Even when you're eating healthily, it can be hard to know how much you should eat. The amount you need to eat will depend on different things, such as your weight at the start of your pregnancy and how active you are. If you're worried about what's healthy for you, talk to your midwife or doctor.
Small fresh fruit
One portion could be two or more small fruit, such as:
- two plums
- two satsumas
- two kiwi fruit
- three apricots
- seven strawberries
- 14 cherries.
Medium fresh fruit
One portion could be one piece of fruit, such as one apple, banana, pear, orange or nectarine.
Large fresh fruit
One portion is:
- half a grapefruit
- one slice of papaya
- a 5cm slice of melon
- one large slice of pineapple
- two 5cm slices of mango.
What size should my meal be?
Meatballs in tomato sauce
This recipe makes 4 portions of about 180g.
300g beef mince
1 egg, beaten
1/2 teaspoon black pepper powder
1/2 tablespoon vegetable oil
1 medium onion, finely chopped
1 large (400g) can chopped tomatoes
This recipe makes 4 portions of about 225g.
1 large (420g) can red salmon, drained (about 350g when drained) (Buy fish from sustainable sources where possible.)
3 spring onions, finely sliced
300ml boiling water
1/4 medium cucumber, finely chopped
1/2 teaspoon fresh mint, finely chopped
1/2 teaspoon fresh parsley, finely chopped
1/2 teaspoon fresh coriander, finely chopped
Tuna and tomato pasta
This recipe makes 4 portions of about 300g.
2 tablespoons vegetable oil
1 medium onion, diced
1 clove garlic, finely chopped
11/2 large (400g) cans chopped tomatoes with herbs (total of 600g)
1 teaspoon sugar250g dried pasta shapes such as penne
11/2 cans (185g) tuna in spring water, drained (210g drained weight) (Buy fish from sustainable sources where possible.)
When choosing food away from the home it can be more difficult to manage portion sizes. Often portions served in takeaways, restaurants and cafes are larger. This is tempting and likely to add extra calories to your day. Typically large portions are not the healthier foods!
When you’re choosing food out of home some things to think about include:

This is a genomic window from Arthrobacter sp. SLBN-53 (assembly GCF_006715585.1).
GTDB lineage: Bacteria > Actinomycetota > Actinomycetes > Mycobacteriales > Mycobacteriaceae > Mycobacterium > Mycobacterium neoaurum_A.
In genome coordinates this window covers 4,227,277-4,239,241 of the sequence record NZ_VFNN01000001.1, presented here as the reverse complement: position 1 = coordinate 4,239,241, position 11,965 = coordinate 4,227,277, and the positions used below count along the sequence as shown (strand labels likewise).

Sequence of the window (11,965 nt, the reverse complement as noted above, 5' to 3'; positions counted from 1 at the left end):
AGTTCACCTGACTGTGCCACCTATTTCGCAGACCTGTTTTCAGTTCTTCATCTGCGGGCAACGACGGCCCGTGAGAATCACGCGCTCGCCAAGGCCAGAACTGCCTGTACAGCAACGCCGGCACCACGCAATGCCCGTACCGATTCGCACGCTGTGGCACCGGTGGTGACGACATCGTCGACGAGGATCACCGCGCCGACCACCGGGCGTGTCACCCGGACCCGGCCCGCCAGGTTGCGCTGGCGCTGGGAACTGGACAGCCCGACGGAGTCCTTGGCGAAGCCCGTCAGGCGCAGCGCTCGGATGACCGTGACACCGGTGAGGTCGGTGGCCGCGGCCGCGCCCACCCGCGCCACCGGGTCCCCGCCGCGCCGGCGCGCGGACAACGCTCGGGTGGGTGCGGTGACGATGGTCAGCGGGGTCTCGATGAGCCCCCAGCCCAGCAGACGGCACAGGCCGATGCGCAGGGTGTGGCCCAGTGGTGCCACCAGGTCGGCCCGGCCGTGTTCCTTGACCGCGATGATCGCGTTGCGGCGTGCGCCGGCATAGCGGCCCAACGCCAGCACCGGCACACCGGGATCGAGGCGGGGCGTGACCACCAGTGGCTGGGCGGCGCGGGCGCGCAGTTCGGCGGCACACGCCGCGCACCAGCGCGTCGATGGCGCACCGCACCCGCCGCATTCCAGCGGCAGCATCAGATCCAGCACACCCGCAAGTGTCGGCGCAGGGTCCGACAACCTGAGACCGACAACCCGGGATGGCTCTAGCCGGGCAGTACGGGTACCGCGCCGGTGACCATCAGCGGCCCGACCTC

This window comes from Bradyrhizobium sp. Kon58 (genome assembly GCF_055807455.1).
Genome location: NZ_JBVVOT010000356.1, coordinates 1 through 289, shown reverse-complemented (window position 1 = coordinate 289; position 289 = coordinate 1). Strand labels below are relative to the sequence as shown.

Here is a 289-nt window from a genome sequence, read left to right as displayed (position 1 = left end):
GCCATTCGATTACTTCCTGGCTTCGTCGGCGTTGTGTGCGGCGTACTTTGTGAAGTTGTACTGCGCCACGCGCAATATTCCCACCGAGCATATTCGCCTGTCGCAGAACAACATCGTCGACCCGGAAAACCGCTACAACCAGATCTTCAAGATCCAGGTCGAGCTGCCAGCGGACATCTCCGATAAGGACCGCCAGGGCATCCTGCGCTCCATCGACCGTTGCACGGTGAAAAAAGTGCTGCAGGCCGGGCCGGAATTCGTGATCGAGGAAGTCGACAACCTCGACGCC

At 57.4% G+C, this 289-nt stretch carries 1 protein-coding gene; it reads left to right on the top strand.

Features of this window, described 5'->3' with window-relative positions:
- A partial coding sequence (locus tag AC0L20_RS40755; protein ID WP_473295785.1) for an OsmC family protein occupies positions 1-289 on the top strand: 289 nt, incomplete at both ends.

- Share the main course and bulk it out with a side of vegetables or salad.
- A starter size might be more than enough, again you can add a side of veg or salad if need be.
- Ask about taking leftovers away. Many restaurants will give you leftovers to takeaway. These can then be eaten another day (just remember to consider food safety if reheating.)
- When buying ready meals or pre-packaged foods, look for the portion size indicator.
If you’re struggling with morning sickness, or finding it hard to get up in the morning, breakfast is probably way down your list of priorities in pregnancy. We look at why it’s worth getting up for.
How much should you eat in pregnancy? During most of your pregnancy you do not need to take in extra calories (over the recommended 2,000 a day for women). In the third trimester you should eat an extra 200 extra calories a day.
In pregnancy it's important to eat well. If you are used to eating foods that are high in sugar, salt and fat, you can make a few changes that will be good for you and your baby.
During pregnancy eating small more frequent meals can help with sickness. If you want a snack, there are lots of healthier options.
These healthy pregnancy recipes are great for your main meal of the day, when you have a little more time to prepare, cook and eat food.
These meals are good for lunchtime, as they’re quick to make. Sandwiches and soups are great for taking to work, too.
- Thanks to Dr Helen Crawley from the First Steps Nutrition Trust for allowing us to use recipes from her guide Eating well for a healthy pregnancy.
 Montpetit AE, et al. (2012). “Modelling the impact of prepregnancy BMI, physical activity and energy intake on gestational weigh gain, infant birth weight and postpartum weight retention.” Journal of physical activity and health 2012;9:1020-1029
 NHS Choices (2013). “5 a day portion sizes.” NHS choices; accessed online at http://www.nhs.uk/Livewell/5ADAY/Pages/Portionsizes.aspx on 11.11.2014
 Eating well for a healthy pregnancy: A practical guide (2014) (see http://www.firststepsnutrition.org/newpages/Pregnancy/pregnancy_practica...)?
ℹLast reviewed on August 1st, 2016. Next review date August 1st, 2019.